Just as those picture book characters show students different ways to persevere, you can turn to nature to nurture resilience in your students. Consider forest fires. In our limited view, we think of fire as needless destruction, and in many cases, perhaps it does have unnecessary human causes. However, even before forests became a habitat for humans, they had adapted to fire. They depend on a cycle of fire and regrowth to remain healthy. Every student, whether they’re living with mild stress to full-blown crisis, can remember this: From the ashes comes new, stronger growth.



February 10, 2022

Part of overall wellness is moving our bodies. This bit of obvious wisdom should play a role in everything you do in your program. Whether you’re offering alternatives to screen time, incorporating stretch breaks into your tutoring sessions, or building dance parties into your virtual programming, Y4Y has tips and tools to remind you to encourage students to “keep bouncing” to bounce back.

Get Aligned

Y4Y created an entire Click & Go on strategies for partnering with the school day in your health and wellness efforts. Your program would never offer academic supports without first checking with the school day about needs, content, and methods of delivering those supports, so why should health and wellness be any different? Check out tools to start those important conversations and initiate a partnership with your host school or district, learn about health and wellness standards that impact out-of-school time, assess your students’ specific needs, then select appropriate activities. You’ll want to be sure to get buy-in from students. After all, you’re helping them to set a lifelong habit of moving their bodies — you want to be sure it’s fun for them! Download and customize the elementary or secondary student interest inventory according to what your program can offer! Give families a voice in this partnership too with the Family Satisfaction Survey, which you can customize to fit your needs.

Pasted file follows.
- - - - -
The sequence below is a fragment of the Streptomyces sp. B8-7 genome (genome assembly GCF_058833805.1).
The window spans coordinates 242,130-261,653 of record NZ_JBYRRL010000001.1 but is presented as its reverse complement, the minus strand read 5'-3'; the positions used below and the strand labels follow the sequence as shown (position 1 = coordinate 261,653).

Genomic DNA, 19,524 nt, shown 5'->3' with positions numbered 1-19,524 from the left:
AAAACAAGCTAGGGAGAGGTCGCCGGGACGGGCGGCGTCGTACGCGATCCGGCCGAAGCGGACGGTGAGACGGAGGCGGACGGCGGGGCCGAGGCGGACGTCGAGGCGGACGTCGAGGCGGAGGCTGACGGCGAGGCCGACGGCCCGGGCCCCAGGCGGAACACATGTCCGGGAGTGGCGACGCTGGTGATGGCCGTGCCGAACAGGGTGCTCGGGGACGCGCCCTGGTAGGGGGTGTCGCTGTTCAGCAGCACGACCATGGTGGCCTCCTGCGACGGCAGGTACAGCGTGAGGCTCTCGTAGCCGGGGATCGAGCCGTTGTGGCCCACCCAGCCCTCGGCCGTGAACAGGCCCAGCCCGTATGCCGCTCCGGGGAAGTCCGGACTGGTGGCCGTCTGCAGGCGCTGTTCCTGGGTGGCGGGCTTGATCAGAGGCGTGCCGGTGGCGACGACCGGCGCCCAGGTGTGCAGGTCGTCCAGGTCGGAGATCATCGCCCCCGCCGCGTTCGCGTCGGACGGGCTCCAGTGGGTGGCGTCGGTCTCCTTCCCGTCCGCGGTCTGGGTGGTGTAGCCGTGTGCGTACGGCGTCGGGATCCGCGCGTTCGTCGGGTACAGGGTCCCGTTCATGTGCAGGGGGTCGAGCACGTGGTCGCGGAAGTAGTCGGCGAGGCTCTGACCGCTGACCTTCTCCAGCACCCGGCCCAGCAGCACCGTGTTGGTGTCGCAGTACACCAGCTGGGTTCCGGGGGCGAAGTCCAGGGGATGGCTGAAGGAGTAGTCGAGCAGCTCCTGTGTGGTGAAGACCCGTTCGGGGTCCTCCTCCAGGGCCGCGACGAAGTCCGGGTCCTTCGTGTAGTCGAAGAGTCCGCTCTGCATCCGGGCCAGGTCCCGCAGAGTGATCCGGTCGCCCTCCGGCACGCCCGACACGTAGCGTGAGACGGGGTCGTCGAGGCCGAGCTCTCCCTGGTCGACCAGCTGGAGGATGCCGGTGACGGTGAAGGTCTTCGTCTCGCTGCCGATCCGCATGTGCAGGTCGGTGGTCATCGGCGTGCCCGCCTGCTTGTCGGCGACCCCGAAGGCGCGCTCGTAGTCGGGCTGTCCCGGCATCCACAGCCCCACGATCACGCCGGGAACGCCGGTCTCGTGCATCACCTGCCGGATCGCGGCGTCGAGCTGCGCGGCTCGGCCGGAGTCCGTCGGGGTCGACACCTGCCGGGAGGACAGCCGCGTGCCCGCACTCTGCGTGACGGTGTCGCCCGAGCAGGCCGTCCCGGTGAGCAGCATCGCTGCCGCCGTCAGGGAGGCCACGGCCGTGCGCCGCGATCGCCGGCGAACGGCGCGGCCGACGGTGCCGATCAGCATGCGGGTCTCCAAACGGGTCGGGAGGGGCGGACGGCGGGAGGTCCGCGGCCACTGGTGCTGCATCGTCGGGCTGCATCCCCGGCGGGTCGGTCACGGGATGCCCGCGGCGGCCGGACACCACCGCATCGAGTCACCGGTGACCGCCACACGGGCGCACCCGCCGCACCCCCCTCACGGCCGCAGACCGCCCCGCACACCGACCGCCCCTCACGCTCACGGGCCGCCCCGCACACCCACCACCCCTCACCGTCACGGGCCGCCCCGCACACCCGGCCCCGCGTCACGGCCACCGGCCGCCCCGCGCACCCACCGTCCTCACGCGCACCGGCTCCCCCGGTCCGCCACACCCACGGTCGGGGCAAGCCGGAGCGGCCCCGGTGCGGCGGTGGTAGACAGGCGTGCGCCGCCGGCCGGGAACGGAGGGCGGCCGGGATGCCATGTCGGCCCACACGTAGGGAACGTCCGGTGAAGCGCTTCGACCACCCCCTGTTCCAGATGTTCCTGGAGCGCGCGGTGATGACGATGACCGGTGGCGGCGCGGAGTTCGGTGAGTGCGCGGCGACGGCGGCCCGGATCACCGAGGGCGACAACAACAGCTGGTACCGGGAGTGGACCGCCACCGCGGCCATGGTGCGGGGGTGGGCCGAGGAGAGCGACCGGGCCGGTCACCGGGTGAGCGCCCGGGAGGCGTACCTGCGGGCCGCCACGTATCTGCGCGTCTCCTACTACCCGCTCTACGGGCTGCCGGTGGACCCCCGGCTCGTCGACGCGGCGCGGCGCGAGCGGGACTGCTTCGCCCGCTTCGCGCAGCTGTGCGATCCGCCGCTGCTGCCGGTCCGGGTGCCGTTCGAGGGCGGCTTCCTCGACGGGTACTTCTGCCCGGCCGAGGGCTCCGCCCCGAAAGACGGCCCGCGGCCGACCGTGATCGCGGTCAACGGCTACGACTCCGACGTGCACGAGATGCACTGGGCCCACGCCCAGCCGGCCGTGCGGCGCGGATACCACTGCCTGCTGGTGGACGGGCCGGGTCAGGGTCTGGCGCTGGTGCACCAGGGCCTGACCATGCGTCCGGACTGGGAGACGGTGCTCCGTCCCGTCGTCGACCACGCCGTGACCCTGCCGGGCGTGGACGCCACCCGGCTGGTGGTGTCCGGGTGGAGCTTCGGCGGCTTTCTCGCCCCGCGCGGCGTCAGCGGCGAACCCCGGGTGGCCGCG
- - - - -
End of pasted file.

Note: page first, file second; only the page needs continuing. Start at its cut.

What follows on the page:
Take a Page From Transitions

Transitions may be those little windows in your program day when you’ve been extra intentional in building in movement. Y4Y offers a tool on transition strategies that guides you through some practices of consistency and predictability so that students can move onto something different with renewed focus. Consider using these same principles to build stretch or wiggle breaks into the middle of an activity. When there are predictable rules around those breaks, they don’t have to be an interruption, but a reset with physical and mental benefits.

Re-Create Recreation in Out-of-School Time